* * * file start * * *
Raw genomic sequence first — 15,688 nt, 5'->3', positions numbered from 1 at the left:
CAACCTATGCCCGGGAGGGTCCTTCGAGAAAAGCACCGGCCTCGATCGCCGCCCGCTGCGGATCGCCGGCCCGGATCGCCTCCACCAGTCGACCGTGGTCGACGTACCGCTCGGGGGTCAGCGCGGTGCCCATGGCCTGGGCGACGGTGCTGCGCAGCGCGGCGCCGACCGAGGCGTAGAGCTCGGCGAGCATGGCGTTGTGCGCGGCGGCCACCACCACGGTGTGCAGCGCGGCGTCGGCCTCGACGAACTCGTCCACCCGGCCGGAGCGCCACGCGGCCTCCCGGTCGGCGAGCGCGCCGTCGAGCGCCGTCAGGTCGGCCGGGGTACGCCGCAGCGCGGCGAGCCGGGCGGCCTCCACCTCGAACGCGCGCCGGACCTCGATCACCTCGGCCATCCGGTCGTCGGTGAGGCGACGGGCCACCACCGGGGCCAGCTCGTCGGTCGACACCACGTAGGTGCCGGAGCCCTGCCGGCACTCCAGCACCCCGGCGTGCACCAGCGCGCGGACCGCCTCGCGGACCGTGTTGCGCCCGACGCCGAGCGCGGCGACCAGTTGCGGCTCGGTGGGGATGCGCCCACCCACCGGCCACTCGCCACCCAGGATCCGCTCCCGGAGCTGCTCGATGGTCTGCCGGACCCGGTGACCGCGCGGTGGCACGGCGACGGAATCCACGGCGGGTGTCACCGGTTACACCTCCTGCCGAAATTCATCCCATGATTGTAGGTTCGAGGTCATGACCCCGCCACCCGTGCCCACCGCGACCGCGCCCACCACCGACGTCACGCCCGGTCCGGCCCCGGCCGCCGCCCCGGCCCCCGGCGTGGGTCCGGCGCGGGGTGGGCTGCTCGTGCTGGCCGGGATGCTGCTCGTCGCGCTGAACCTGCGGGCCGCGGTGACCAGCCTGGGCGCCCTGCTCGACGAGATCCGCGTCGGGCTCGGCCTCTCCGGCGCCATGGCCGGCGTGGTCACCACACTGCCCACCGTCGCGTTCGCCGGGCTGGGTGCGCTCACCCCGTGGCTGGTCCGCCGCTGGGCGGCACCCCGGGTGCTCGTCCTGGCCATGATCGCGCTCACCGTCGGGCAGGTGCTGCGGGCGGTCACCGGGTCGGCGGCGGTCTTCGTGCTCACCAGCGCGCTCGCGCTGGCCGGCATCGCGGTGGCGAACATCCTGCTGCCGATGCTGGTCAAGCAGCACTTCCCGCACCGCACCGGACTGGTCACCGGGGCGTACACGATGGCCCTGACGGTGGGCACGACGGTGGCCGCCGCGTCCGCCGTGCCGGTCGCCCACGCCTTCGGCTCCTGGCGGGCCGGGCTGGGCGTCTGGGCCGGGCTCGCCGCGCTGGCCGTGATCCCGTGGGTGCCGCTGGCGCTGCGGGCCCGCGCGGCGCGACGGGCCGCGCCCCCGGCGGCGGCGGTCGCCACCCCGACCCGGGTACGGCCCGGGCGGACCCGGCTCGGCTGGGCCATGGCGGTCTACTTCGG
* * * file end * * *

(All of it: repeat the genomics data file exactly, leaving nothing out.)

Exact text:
Raw genomic sequence first — 15,688 nt, 5'->3', positions numbered from 1 at the left:
CAACCTATGCCCGGGAGGGTCCTTCGAGAAAAGCACCGGCCTCGATCGCCGCCCGCTGCGGATCGCCGGCCCGGATCGCCTCCACCAGTCGACCGTGGTCGACGTACCGCTCGGGGGTCAGCGCGGTGCCCATGGCCTGGGCGACGGTGCTGCGCAGCGCGGCGCCGACCGAGGCGTAGAGCTCGGCGAGCATGGCGTTGTGCGCGGCGGCCACCACCACGGTGTGCAGCGCGGCGTCGGCCTCGACGAACTCGTCCACCCGGCCGGAGCGCCACGCGGCCTCCCGGTCGGCGAGCGCGCCGTCGAGCGCCGTCAGGTCGGCCGGGGTACGCCGCAGCGCGGCGAGCCGGGCGGCCTCCACCTCGAACGCGCGCCGGACCTCGATCACCTCGGCCATCCGGTCGTCGGTGAGGCGACGGGCCACCACCGGGGCCAGCTCGTCGGTCGACACCACGTAGGTGCCGGAGCCCTGCCGGCACTCCAGCACCCCGGCGTGCACCAGCGCGCGGACCGCCTCGCGGACCGTGTTGCGCCCGACGCCGAGCGCGGCGACCAGTTGCGGCTCGGTGGGGATGCGCCCACCCACCGGCCACTCGCCACCCAGGATCCGCTCCCGGAGCTGCTCGATGGTCTGCCGGACCCGGTGACCGCGCGGTGGCACGGCGACGGAATCCACGGCGGGTGTCACCGGTTACACCTCCTGCCGAAATTCATCCCATGATTGTAGGTTCGAGGTCATGACCCCGCCACCCGTGCCCACCGCGACCGCGCCCACCACCGACGTCACGCCCGGTCCGGCCCCGGCCGCCGCCCCGGCCCCCGGCGTGGGTCCGGCGCGGGGTGGGCTGCTCGTGCTGGCCGGGATGCTGCTCGTCGCGCTGAACCTGCGGGCCGCGGTGACCAGCCTGGGCGCCCTGCTCGACGAGATCCGCGTCGGGCTCGGCCTCTCCGGCGCCATGGCCGGCGTGGTCACCACACTGCCCACCGTCGCGTTCGCCGGGCTGGGTGCGCTCACCCCGTGGCTGGTCCGCCGCTGGGCGGCACCCCGGGTGCTCGTCCTGGCCATGATCGCGCTCACCGTCGGGCAGGTGCTGCGGGCGGTCACCGGGTCGGCGGCGGTCTTCGTGCTCACCAGCGCGCTCGCGCTGGCCGGCATCGCGGTGGCGAACATCCTGCTGCCGATGCTGGTCAAGCAGCACTTCCCGCACCGCACCGGACTGGTCACCGGGGCGTACACGATGGCCCTGACGGTGGGCACGACGGTGGCCGCCGCGTCCGCCGTGCCGGTCGCCCACGCCTTCGGCTCCTGGCGGGCCGGGCTGGGCGTCTGGGCCGGGCTCGCCGCGCTGGCCGTGATCCCGTGGGTGCCGCTGGCGCTGCGGGCCCGCGCGGCGCGACGGGCCGCGCCCCCGGCGGCGGCGGTCGCCACCCCGACCCGGGTACGGCCCGGGCGGACCCGGCTCGGCTGGGCCATGGCGGTCTACTTCGG